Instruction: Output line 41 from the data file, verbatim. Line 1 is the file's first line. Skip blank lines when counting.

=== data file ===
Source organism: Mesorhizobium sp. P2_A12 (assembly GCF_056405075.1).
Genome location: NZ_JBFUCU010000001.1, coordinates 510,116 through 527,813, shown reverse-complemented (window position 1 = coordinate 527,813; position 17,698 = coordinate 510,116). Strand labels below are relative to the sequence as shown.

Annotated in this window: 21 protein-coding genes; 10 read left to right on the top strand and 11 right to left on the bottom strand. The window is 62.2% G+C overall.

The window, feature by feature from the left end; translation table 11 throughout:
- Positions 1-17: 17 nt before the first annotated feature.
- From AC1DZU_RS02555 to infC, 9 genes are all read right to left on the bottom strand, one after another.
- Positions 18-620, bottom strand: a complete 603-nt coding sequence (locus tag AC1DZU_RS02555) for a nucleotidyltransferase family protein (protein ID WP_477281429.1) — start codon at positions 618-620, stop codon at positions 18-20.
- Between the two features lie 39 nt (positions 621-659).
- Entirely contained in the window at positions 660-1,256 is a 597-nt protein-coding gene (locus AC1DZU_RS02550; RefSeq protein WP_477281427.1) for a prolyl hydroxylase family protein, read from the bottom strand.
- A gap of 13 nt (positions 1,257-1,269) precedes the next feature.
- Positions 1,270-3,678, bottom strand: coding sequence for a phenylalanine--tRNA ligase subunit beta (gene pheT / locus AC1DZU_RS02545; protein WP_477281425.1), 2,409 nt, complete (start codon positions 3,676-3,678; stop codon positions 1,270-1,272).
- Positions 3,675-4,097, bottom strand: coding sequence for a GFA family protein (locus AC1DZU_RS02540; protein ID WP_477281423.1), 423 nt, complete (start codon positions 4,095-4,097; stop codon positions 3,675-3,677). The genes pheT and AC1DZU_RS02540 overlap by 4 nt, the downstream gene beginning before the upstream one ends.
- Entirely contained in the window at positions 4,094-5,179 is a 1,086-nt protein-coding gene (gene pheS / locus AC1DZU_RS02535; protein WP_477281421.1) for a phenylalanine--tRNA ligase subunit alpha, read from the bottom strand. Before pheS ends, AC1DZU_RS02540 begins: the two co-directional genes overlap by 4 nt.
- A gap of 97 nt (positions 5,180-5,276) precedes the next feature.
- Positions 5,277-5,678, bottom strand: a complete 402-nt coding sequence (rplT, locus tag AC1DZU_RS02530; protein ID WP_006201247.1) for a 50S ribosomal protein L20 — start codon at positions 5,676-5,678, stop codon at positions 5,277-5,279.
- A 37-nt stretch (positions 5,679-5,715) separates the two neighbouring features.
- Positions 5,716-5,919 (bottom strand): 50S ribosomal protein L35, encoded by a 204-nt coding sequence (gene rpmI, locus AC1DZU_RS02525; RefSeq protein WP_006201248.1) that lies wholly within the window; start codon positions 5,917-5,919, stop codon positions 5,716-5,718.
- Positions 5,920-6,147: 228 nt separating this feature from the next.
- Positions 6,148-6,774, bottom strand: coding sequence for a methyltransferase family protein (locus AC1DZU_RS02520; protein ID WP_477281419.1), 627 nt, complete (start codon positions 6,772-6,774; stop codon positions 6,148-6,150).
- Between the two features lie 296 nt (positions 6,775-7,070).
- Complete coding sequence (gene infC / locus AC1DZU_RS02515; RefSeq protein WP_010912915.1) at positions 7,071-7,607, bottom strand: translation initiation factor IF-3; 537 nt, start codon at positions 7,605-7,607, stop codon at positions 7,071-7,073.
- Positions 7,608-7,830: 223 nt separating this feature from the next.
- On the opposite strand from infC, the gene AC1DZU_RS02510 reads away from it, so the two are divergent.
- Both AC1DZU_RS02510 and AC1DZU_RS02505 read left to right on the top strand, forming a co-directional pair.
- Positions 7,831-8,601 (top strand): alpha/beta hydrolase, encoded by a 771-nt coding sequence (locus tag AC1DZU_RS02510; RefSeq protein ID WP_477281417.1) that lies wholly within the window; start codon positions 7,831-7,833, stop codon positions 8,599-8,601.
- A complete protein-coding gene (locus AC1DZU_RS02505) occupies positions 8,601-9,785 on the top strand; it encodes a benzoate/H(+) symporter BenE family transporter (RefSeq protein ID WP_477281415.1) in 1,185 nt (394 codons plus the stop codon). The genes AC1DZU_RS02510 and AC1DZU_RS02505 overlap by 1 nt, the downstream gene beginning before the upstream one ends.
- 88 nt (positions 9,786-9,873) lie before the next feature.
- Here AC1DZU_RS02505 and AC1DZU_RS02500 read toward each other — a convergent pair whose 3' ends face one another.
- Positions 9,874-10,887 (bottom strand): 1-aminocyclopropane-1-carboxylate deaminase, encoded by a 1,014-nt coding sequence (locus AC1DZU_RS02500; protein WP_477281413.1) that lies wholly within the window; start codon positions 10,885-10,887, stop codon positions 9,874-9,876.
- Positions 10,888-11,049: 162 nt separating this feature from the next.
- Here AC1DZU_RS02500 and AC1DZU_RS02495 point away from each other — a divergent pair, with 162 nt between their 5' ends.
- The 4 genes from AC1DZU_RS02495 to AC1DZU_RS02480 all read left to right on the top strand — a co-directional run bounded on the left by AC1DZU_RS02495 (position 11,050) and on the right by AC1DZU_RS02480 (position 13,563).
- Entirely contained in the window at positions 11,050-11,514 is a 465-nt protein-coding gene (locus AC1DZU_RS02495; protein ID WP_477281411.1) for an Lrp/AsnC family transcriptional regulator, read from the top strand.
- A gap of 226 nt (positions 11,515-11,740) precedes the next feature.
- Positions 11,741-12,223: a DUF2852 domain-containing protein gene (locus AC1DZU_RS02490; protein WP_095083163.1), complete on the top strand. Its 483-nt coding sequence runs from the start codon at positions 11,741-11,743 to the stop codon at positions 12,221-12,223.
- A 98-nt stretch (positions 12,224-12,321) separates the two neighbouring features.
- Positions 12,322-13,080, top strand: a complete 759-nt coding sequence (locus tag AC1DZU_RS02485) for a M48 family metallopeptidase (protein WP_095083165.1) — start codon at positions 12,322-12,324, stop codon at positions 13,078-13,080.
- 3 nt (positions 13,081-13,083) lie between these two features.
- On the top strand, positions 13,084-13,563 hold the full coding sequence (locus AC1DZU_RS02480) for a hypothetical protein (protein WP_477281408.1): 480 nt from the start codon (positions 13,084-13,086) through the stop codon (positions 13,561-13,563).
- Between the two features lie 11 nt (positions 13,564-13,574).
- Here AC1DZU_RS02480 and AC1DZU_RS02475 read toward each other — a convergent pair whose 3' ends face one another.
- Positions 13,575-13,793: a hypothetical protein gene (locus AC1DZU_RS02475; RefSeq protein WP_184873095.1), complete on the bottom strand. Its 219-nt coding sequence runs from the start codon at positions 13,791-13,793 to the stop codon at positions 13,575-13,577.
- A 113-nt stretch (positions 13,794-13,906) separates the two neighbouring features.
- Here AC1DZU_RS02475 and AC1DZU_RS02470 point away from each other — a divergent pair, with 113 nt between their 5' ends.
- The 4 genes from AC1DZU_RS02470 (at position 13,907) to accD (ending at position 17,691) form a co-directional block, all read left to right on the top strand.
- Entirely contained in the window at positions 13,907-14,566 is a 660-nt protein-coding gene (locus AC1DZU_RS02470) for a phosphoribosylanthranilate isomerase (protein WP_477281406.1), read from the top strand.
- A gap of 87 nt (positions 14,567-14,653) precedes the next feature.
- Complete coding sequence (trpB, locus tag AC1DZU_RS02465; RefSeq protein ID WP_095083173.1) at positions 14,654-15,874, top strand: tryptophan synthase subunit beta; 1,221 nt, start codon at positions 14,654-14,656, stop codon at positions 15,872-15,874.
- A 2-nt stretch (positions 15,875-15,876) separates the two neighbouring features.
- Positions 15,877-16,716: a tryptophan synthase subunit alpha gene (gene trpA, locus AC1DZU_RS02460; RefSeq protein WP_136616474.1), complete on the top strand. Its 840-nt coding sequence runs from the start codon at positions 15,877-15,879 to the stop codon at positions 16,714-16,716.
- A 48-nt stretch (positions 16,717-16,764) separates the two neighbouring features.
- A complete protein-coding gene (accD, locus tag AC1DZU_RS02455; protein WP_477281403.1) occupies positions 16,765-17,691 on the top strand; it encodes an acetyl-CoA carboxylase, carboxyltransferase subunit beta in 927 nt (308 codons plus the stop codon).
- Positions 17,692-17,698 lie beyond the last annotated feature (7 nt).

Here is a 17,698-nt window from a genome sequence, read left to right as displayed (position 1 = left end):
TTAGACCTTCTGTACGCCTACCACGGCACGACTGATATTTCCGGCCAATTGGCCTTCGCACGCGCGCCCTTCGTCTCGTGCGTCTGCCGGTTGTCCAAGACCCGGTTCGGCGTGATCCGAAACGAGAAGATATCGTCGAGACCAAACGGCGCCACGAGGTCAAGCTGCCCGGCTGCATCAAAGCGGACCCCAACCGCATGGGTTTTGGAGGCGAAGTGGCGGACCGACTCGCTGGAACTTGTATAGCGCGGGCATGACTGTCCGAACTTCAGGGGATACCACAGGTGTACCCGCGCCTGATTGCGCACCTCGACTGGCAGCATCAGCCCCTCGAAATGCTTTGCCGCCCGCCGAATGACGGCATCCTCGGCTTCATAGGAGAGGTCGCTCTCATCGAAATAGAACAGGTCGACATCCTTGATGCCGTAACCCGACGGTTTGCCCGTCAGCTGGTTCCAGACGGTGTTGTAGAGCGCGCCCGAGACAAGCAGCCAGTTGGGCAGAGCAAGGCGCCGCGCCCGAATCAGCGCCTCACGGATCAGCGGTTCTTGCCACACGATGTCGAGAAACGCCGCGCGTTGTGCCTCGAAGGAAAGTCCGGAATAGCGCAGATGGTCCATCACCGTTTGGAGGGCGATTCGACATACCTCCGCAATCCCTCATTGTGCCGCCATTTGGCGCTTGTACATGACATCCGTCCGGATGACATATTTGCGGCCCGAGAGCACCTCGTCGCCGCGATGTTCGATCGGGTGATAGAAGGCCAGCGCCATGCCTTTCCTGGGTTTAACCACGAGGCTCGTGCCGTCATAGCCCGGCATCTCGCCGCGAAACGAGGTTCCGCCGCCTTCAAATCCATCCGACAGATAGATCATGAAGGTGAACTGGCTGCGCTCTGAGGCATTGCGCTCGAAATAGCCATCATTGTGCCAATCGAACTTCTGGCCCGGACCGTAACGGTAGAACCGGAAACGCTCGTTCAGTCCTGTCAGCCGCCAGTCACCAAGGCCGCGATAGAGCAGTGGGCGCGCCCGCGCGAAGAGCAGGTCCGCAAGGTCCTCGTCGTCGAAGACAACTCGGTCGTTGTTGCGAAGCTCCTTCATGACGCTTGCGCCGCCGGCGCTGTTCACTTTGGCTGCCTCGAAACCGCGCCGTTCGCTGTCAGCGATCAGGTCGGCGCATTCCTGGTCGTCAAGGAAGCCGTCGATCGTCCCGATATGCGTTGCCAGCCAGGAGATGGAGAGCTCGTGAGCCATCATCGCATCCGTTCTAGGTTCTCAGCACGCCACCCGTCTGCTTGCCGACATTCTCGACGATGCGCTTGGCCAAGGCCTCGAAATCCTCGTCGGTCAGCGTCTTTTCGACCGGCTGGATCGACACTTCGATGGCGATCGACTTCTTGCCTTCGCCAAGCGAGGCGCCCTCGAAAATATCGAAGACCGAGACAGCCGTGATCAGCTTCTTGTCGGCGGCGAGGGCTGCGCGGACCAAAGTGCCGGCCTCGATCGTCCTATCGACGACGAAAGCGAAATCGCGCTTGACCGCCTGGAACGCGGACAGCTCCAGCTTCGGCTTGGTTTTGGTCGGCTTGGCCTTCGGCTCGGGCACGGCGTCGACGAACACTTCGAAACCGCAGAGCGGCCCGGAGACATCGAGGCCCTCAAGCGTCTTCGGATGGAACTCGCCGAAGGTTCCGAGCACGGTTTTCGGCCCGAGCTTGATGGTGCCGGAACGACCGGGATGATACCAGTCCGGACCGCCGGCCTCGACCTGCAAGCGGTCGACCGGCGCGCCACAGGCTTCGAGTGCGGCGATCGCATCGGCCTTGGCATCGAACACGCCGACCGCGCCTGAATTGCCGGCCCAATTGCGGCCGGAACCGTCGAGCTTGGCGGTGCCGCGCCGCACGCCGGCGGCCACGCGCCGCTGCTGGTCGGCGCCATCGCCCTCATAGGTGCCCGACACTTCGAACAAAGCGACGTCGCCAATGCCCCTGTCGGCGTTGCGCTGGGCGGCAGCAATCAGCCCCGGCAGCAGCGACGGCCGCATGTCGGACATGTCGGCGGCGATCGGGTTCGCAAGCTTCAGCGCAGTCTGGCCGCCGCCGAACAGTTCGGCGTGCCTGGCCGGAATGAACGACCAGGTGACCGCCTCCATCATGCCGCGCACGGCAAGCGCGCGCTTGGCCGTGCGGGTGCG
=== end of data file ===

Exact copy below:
- Here AC1DZU_RS02480 and AC1DZU_RS02475 read toward each other — a convergent pair whose 3' ends face one another.